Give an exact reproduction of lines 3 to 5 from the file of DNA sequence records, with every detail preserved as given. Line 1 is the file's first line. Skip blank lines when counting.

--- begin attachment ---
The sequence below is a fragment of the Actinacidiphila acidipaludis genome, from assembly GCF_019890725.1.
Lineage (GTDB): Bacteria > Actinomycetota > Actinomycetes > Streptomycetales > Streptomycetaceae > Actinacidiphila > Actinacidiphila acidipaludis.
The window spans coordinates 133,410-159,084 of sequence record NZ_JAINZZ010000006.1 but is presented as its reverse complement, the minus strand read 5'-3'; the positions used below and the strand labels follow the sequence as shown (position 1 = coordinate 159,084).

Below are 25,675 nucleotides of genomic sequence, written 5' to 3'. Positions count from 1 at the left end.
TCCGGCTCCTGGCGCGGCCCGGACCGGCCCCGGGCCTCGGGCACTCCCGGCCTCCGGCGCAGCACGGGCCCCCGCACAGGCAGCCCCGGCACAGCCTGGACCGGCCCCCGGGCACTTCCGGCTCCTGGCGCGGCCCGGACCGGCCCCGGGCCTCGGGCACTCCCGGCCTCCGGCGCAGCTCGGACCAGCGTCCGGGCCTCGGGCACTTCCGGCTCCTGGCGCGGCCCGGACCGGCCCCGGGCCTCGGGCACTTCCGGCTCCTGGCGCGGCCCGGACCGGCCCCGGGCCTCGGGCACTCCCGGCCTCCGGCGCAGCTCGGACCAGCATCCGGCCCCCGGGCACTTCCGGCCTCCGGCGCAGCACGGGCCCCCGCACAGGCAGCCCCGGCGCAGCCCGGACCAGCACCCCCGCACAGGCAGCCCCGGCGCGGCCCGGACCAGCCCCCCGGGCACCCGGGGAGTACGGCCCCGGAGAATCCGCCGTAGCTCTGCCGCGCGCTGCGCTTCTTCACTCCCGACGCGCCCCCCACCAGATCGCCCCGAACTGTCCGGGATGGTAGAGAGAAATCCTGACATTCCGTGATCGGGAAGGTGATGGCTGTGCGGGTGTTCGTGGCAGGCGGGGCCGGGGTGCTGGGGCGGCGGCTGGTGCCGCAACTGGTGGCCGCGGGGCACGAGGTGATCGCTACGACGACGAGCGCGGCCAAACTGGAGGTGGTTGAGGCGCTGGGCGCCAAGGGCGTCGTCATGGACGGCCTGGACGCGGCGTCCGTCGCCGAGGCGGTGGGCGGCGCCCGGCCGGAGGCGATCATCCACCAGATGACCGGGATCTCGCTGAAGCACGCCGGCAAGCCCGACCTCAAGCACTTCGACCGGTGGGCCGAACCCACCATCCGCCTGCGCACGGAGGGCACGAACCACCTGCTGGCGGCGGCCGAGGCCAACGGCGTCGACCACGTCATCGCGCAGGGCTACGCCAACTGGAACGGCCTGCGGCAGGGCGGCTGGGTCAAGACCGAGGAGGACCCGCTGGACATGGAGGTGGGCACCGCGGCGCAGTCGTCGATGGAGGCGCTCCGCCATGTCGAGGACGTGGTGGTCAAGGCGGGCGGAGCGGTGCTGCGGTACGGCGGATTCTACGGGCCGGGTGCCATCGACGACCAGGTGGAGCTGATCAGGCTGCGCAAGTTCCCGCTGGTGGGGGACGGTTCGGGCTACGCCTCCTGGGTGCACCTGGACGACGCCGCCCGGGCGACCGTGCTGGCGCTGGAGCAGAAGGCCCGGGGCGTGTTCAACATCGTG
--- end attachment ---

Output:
The window spans coordinates 133,410-159,084 of sequence record NZ_JAINZZ010000006.1 but is presented as its reverse complement, the minus strand read 5'-3'; the positions used below and the strand labels follow the sequence as shown (position 1 = coordinate 159,084).

Below are 25,675 nucleotides of genomic sequence, written 5' to 3'. Positions count from 1 at the left end.
TCCGGCTCCTGGCGCGGCCCGGACCGGCCCCGGGCCTCGGGCACTCCCGGCCTCCGGCGCAGCACGGGCCCCCGCACAGGCAGCCCCGGCACAGCCTGGACCGGCCCCCGGGCACTTCCGGCTCCTGGCGCGGCCCGGACCGGCCCCGGGCCTCGGGCACTCCCGGCCTCCGGCGCAGCTCGGACCAGCGTCCGGGCCTCGGGCACTTCCGGCTCCTGGCGCGGCCCGGACCGGCCCCGGGCCTCGGGCACTTCCGGCTCCTGGCGCGGCCCGGACCGGCCCCGGGCCTCGGGCACTCCCGGCCTCCGGCGCAGCTCGGACCAGCATCCGGCCCCCGGGCACTTCCGGCCTCCGGCGCAGCACGGGCCCCCGCACAGGCAGCCCCGGCGCAGCCCGGACCAGCACCCCCGCACAGGCAGCCCCGGCGCGGCCCGGACCAGCCCCCCGGGCACCCGGGGAGTACGGCCCCGGAGAATCCGCCGTAGCTCTGCCGCGCGCTGCGCTTCTTCACTCCCGACGCGCCCCCCACCAGATCGCCCCGAACTGTCCGGGATGGTAGAGAGAAATCCTGACATTCCGTGATCGGGAAGGTGATGGCTGTGCGGGTGTTCGTGGCAGGCGGGGCCGGGGTGCTGGGGCGGCGGCTGGTGCCGCAACTGGTGGCCGCGGGGCACGAGGTGATCGCTACGACGACGAGCGCGGCCAAACTGGAGGTGGTTGAGGCGCTGGGCGCCAAGGGCGTCGTCATGGACGGCCTGGACGCGGCGTCCGTCGCCGAGGCGGTGGGCGGCGCCCGGCCGGAGGCGATCATCCACCAGATGACCGGGATCTCGCTGAAGCACGCCGGCAAGCCCGACCTCAAGCACTTCGACCGGTGGGCCGAACCCACCATCCGCCTGCGCACGGAGGGCACGAACCACCTGCTGGCGGCGGCCGAGGCCAACGGCGTCGACCACGTCATCGCGCAGGGCTACGCCAACTGGAACGGCCTGCGGCAGGGCGGCTGGGTCAAGACCGAGGAGGACCCGCTGGACATGGAGGTGGGCACCGCGGCGCAGTCGTCGATGGAGGCGCTCCGCCATGTCGAGGACGTGGTGGTCAAGGCGGGCGGAGCGGTGCTGCGGTACGGCGGATTCTACGGGCCGGGTGCCATCGACGACCAGGTGGAGCTGATCAGGCTGCGCAAGTTCCCGCTGGTGGGGGACGGTTCGGGCTACGCCTCCTGGGTGCACCTGGACGACGCCGCCCGGGCGACCGTGCTGGCGCTGGAGCAGAAGGCCCGGGGCGTGTTCAACATCGTG